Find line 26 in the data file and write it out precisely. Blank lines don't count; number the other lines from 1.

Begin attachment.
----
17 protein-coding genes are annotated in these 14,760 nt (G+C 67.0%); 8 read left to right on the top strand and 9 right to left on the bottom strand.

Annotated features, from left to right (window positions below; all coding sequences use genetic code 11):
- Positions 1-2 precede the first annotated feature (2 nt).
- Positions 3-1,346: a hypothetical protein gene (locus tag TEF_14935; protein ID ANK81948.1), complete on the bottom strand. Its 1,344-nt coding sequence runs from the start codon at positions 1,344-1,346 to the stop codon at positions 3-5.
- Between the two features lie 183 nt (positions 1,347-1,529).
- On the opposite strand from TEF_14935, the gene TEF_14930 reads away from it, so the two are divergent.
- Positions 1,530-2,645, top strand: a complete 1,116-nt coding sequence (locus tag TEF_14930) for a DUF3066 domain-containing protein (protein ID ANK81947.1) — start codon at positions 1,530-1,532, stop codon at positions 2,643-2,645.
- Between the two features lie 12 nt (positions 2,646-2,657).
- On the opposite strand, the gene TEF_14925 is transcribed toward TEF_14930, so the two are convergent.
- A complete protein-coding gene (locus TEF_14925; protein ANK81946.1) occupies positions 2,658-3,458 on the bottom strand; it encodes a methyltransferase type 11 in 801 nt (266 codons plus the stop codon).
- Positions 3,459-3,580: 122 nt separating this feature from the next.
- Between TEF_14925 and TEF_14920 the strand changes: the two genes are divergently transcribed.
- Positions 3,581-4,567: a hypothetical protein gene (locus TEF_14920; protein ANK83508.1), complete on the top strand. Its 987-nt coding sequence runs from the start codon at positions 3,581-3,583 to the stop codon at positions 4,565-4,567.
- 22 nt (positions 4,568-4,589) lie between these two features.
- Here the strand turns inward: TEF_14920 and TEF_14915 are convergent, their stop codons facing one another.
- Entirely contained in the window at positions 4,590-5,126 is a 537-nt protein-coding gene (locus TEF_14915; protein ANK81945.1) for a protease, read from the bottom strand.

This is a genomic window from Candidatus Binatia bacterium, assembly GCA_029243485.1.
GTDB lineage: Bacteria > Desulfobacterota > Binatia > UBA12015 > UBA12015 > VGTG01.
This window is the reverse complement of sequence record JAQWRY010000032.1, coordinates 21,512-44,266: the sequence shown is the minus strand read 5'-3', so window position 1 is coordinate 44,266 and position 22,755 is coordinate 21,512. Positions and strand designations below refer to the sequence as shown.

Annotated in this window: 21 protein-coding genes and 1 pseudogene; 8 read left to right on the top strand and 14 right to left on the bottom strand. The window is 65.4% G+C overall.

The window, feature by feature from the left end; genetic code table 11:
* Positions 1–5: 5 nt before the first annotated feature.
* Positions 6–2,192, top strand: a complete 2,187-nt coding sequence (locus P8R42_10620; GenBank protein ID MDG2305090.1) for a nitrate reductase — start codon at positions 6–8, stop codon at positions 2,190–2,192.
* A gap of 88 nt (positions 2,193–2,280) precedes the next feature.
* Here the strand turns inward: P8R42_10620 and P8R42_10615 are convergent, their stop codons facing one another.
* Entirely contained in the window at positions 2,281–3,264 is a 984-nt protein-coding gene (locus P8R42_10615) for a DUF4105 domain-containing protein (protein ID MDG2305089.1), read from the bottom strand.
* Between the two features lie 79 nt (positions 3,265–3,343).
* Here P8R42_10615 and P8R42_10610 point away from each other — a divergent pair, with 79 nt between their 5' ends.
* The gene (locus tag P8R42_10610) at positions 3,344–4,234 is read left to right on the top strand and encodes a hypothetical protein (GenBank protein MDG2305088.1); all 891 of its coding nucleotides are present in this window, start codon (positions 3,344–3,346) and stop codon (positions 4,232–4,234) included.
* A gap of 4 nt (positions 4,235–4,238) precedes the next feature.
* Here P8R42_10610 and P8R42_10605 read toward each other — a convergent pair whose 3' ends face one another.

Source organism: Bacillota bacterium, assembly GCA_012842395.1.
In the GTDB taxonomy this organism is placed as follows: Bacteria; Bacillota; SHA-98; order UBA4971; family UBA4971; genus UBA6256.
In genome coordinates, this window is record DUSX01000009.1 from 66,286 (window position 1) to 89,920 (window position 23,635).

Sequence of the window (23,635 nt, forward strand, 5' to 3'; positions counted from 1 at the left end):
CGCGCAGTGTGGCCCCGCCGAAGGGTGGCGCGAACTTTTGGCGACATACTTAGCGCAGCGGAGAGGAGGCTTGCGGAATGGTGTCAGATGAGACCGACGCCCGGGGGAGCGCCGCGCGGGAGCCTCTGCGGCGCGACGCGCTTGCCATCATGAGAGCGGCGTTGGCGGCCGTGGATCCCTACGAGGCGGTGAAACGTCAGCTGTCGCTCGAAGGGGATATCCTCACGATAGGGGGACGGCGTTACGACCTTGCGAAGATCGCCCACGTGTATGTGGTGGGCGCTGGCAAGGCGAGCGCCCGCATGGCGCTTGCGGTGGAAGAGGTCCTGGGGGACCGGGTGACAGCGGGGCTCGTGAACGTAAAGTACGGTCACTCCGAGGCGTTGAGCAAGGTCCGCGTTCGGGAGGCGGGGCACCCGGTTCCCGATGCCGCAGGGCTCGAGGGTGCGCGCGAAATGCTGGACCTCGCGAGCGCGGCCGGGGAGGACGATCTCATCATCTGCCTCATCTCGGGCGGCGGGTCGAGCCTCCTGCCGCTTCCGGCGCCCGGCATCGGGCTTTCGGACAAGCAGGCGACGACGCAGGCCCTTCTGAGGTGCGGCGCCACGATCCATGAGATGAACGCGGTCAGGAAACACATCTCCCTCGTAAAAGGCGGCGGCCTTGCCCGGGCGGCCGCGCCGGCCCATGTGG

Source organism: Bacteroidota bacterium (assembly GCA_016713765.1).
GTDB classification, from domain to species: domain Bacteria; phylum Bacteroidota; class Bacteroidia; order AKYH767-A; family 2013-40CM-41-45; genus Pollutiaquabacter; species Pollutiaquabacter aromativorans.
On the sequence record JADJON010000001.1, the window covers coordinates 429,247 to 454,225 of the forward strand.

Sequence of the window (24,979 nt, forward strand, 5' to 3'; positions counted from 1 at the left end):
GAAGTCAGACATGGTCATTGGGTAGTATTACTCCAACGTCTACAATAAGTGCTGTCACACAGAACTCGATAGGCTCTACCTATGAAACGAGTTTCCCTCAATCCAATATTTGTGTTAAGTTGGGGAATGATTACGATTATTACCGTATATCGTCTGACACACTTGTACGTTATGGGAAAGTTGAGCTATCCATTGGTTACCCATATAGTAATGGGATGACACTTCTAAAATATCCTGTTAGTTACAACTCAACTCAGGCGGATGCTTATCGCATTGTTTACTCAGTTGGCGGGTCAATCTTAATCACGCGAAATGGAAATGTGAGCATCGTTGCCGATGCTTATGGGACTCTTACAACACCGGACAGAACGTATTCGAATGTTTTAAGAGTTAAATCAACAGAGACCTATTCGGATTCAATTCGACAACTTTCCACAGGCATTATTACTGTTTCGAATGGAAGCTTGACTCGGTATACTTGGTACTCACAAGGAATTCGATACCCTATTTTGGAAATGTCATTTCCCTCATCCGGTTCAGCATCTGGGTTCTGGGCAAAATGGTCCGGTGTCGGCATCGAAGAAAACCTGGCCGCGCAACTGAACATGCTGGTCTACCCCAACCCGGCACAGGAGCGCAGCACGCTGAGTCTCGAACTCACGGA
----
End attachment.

* Entirely contained in the window at positions 2,281–3,264 is a 984-nt protein-coding gene (locus P8R42_10615) for a DUF4105 domain-containing protein (protein ID MDG2305089.1), read from the bottom strand.